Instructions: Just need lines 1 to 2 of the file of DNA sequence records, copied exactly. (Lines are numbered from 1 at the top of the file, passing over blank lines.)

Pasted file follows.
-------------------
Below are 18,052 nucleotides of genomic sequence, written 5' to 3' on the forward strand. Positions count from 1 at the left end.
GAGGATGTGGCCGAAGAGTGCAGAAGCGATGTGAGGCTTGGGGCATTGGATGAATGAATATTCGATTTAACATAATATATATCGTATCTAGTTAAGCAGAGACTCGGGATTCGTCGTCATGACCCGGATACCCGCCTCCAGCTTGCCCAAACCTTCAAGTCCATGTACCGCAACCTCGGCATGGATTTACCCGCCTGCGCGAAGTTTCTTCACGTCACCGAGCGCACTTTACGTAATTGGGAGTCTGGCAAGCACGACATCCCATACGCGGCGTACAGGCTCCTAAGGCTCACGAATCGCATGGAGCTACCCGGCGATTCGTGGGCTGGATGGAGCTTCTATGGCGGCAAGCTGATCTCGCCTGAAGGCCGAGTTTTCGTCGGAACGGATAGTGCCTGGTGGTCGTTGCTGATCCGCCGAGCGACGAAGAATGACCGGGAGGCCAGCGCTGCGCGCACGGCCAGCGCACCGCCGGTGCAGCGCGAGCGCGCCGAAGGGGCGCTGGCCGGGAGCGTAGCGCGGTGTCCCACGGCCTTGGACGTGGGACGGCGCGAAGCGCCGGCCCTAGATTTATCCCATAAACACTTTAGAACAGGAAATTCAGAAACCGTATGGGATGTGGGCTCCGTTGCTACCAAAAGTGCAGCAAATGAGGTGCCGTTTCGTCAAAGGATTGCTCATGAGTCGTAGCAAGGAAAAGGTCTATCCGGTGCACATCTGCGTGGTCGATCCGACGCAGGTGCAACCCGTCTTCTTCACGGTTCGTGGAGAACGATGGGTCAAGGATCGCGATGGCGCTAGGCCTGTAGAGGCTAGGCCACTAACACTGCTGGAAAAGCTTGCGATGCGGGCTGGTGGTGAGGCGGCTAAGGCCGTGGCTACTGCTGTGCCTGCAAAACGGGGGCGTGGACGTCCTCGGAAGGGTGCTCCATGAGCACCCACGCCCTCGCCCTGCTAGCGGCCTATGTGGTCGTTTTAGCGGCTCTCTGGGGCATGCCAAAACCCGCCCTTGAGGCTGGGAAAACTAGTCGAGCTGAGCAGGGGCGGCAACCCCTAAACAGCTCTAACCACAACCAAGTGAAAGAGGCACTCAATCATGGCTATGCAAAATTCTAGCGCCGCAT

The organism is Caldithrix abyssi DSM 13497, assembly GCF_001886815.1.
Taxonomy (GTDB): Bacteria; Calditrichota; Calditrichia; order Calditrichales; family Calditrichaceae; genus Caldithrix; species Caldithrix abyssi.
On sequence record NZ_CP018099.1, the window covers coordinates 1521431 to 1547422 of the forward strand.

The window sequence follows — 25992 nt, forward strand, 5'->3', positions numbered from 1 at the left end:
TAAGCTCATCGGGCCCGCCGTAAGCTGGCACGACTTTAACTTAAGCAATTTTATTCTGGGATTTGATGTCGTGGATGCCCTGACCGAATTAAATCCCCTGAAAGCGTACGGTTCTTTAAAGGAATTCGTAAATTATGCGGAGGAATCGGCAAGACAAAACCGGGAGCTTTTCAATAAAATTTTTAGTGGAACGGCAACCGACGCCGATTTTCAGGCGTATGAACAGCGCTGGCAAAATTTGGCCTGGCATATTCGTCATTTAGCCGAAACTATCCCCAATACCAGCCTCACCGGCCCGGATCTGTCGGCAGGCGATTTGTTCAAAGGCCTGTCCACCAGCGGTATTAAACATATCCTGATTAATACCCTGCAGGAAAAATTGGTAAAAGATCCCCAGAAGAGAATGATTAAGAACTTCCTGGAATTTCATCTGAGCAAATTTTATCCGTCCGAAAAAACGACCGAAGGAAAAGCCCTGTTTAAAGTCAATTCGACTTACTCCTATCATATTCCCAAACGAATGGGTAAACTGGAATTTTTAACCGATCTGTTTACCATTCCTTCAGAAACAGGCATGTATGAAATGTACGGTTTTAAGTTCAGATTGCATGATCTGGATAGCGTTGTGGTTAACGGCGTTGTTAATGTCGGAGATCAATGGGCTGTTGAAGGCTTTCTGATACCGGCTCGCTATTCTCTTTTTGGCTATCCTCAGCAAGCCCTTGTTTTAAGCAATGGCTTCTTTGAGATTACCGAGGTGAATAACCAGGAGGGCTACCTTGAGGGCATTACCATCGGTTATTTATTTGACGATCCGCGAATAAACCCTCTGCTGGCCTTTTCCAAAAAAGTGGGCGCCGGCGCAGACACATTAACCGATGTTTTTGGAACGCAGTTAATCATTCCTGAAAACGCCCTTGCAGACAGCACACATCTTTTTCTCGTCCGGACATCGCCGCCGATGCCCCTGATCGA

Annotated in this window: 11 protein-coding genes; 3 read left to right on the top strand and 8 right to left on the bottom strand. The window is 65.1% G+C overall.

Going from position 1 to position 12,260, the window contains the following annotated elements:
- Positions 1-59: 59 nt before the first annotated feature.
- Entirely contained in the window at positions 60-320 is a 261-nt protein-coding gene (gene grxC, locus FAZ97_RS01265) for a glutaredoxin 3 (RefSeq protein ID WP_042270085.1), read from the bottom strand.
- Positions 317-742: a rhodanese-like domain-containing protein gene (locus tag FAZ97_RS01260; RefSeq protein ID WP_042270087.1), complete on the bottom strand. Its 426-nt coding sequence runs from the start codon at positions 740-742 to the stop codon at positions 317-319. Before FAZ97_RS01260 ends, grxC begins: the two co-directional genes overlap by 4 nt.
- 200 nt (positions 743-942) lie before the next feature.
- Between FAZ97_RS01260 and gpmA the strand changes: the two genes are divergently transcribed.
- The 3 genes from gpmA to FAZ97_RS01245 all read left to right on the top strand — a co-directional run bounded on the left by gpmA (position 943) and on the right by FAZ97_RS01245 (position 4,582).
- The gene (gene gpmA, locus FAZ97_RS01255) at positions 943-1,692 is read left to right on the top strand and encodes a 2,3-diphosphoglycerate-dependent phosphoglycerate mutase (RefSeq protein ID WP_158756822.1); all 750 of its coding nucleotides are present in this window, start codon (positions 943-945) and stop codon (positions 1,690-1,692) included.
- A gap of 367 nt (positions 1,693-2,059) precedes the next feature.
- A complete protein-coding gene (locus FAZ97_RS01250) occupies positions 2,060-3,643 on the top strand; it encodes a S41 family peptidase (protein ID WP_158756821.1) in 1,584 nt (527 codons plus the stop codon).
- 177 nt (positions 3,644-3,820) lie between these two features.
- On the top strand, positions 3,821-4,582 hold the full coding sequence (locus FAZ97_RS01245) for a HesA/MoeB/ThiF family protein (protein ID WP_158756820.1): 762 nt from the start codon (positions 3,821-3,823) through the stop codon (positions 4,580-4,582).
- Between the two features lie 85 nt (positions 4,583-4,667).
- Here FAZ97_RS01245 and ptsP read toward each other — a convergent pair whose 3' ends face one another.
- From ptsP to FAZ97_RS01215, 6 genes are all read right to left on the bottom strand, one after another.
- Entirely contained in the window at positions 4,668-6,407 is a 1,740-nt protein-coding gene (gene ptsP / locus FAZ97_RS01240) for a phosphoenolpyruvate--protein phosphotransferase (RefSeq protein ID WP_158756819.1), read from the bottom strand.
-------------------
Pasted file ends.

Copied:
Below are 18,052 nucleotides of genomic sequence, written 5' to 3' on the forward strand. Positions count from 1 at the left end.
GAGGATGTGGCCGAAGAGTGCAGAAGCGATGTGAGGCTTGGGGCATTGGATGAATGAATATTCGATTTAACATAATATATATCGTATCTAGTTAAGCAGAGACTCGGGATTCGTCGTCATGACCCGGATACCCGCCTCCAGCTTGCCCAAACCTTCAAGTCCATGTACCGCAACCTCGGCATGGATTTACCCGCCTGCGCGAAGTTTCTTCACGTCACCGAGCGCACTTTACGTAATTGGGAGTCTGGCAAGCACGACATCCCATACGCGGCGTACAGGCTCCTAAGGCTCACGAATCGCATGGAGCTACCCGGCGATTCGTGGGCTGGATGGAGCTTCTATGGCGGCAAGCTGATCTCGCCTGAAGGCCGAGTTTTCGTCGGAACGGATAGTGCCTGGTGGTCGTTGCTGATCCGCCGAGCGACGAAGAATGACCGGGAGGCCAGCGCTGCGCGCACGGCCAGCGCACCGCCGGTGCAGCGCGAGCGCGCCGAAGGGGCGCTGGCCGGGAGCGTAGCGCGGTGTCCCACGGCCTTGGACGTGGGACGGCGCGAAGCGCCGGCCCTAGATTTATCCCATAAACACTTTAGAACAGGAAATTCAGAAACCGTATGGGATGTGGGCTCCGTTGCTACCAAAAGTGCAGCAAATGAGGTGCCGTTTCGTCAAAGGATTGCTCATGAGTCGTAGCAAGGAAAAGGTCTATCCGGTGCACATCTGCGTGGTCGATCCGACGCAGGTGCAACCCGTCTTCTTCACGGTTCGTGGAGAACGATGGGTCAAGGATCGCGATGGCGCTAGGCCTGTAGAGGCTAGGCCACTAACACTGCTGGAAAAGCTTGCGATGCGGGCTGGTGGTGAGGCGGCTAAGGCCGTGGCTACTGCTGTGCCTGCAAAACGGGGGCGTGGACGTCCTCGGAAGGGTGCTCCATGAGCACCCACGCCCTCGCCCTGCTAGCGGCCTATGTGGTCGTTTTAGCGGCTCTCTGGGGCATGCCAAAACCCGCCCTTGAGGCTGGGAAAACTAGTCGAGCTGAGCAGGGGCGGCAACCCCTAAACAGCTCTAACCACAACCAAGTGAAAGAGGCACTCAATCATGGCTATGCAAAATTCTAGCGCCGCAT